Western Springs congressman hopes bipartisan solutions continue
There may be one positive outcome to the otherwise frustrating government shutdown, according to U.S. Rep. Daniel Lipinski, D-3rd, of Western Springs.
An informal bipartisan group of 20 to 40 members of Congress meeting earlier this month to end the impasse may have discovered common ground to move forward on other initiatives, but Lipinski made no predictions.
“Hopefully this bipartisan group can do more with getting together and finding compromise solutions,” he said. “But I’m not sure what will happen next.”
Lipinski termed the shutdown “a terrible three weeks” and noted congressional committees continued meeting and conducted business throughout the period to reach a solution. He offered reflections on the shutdown at an appearance in La Grange.
“In some ways, members felt powerless,” Lipinski said, referring to the Tea Party faction of the Republicans who blocked compromise. “That drove us to get together.”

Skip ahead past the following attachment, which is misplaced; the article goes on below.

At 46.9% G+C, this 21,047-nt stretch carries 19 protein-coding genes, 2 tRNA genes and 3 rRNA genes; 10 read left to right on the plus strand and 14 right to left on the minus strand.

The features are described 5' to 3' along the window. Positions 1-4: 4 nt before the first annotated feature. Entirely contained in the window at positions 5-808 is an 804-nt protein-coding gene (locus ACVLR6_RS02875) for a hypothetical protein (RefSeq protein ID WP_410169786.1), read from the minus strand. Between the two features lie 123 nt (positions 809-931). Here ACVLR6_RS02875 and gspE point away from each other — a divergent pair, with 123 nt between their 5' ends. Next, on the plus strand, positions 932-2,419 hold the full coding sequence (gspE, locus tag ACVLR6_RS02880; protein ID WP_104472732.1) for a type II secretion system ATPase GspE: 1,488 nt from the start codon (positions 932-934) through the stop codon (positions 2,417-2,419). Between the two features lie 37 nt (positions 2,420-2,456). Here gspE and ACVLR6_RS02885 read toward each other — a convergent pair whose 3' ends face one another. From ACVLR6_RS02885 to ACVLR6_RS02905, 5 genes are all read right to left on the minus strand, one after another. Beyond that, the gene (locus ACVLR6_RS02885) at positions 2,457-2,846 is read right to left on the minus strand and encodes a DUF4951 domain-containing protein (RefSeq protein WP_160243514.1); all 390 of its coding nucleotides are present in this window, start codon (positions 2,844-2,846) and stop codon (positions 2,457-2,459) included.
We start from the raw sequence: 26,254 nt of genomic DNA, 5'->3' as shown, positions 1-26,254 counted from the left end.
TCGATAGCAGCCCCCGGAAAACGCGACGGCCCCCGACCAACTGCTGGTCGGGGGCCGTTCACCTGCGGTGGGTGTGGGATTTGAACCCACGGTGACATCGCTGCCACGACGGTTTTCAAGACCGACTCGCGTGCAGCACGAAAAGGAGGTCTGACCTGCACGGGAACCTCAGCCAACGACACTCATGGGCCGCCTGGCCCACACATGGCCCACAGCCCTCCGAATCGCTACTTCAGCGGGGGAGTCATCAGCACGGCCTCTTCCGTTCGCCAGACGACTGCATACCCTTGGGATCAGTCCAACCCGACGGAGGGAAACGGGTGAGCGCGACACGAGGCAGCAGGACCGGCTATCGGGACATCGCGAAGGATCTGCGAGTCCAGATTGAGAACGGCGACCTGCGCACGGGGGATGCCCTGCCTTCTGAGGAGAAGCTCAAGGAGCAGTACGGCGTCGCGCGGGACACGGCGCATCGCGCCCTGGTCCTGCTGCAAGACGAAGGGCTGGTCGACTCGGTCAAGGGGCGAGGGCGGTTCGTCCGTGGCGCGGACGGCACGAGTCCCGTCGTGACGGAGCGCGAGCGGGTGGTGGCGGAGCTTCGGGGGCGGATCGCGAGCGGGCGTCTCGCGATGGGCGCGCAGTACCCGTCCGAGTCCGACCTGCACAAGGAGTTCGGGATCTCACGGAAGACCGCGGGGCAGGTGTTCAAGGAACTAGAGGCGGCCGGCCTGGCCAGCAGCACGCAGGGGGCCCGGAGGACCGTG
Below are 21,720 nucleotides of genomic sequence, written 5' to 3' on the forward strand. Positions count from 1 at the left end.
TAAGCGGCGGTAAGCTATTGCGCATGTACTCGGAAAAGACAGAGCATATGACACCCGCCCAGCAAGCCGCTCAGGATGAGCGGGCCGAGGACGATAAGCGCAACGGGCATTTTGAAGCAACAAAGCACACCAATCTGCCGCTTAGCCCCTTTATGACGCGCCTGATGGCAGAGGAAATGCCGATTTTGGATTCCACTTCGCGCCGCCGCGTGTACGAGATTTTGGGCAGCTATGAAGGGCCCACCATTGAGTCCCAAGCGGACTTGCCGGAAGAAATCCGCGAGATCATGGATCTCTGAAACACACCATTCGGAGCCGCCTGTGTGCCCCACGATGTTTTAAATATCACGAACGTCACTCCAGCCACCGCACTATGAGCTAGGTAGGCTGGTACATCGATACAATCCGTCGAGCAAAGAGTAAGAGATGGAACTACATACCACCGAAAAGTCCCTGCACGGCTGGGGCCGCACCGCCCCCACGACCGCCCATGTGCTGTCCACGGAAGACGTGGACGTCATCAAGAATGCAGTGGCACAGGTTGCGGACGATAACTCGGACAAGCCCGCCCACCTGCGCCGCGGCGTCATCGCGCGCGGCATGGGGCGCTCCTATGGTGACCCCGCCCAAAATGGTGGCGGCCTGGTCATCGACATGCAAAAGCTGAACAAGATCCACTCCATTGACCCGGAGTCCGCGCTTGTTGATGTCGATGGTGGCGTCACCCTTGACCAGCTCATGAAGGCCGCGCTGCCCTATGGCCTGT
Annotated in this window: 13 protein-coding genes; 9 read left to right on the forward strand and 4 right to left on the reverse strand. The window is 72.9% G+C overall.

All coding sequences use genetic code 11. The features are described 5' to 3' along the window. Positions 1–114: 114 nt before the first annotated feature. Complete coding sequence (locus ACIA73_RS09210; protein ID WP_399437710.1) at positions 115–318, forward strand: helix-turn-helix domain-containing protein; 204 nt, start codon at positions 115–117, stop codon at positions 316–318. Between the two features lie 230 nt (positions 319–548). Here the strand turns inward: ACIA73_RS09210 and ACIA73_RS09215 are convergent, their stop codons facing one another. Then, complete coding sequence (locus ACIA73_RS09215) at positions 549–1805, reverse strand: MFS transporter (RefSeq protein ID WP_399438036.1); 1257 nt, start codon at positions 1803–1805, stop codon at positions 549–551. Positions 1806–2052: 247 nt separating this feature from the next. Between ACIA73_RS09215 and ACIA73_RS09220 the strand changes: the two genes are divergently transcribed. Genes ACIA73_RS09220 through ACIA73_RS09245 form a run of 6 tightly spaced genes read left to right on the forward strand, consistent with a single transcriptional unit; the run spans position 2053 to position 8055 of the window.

Lipinski, who has been part of the No Labels bipartisan group since 2012, said some members of that group and others began meeting informally after the Oct. 1 shutdown and formulated ideas eventually accepted by congressional leaders.
“It was disappointing to me we were not able to move forward on a bipartisan way out of the grass roots of the House,” he said. “I hope the speaker will be more open to things rising up from members.”
Initially, Lipinski said he heard from constituents on his Facebook page with fringe positions, such as a call to get rid of Obamacare, not raising the debt ceiling and not reopening the federal government.
“But most people just wanted us to get this figured out, that it was disgraceful why can’t something be done,” he said. “They still see a lack of jobs and don’t see Washington dealing with that.”
Lipinksi said he was pleased Congress could resume working on other issues and that the Water Resources Reform and Development Act passed the House Oct. 23. The measure includes an amendment to fund efforts stopping the Asian carp from reaching Lake Michigan from Illinois rivers, despite the electronic barriers near Romeoville and elsewhere.
The bill also will create jobs by rebuilding the region’s water transportation system with repairs to harbors, locks and dams. The Senate passed a similar bill in May, and the measure now goes to a conference committee.
“It was good to see something get done on a bipartisan basis,” he said.
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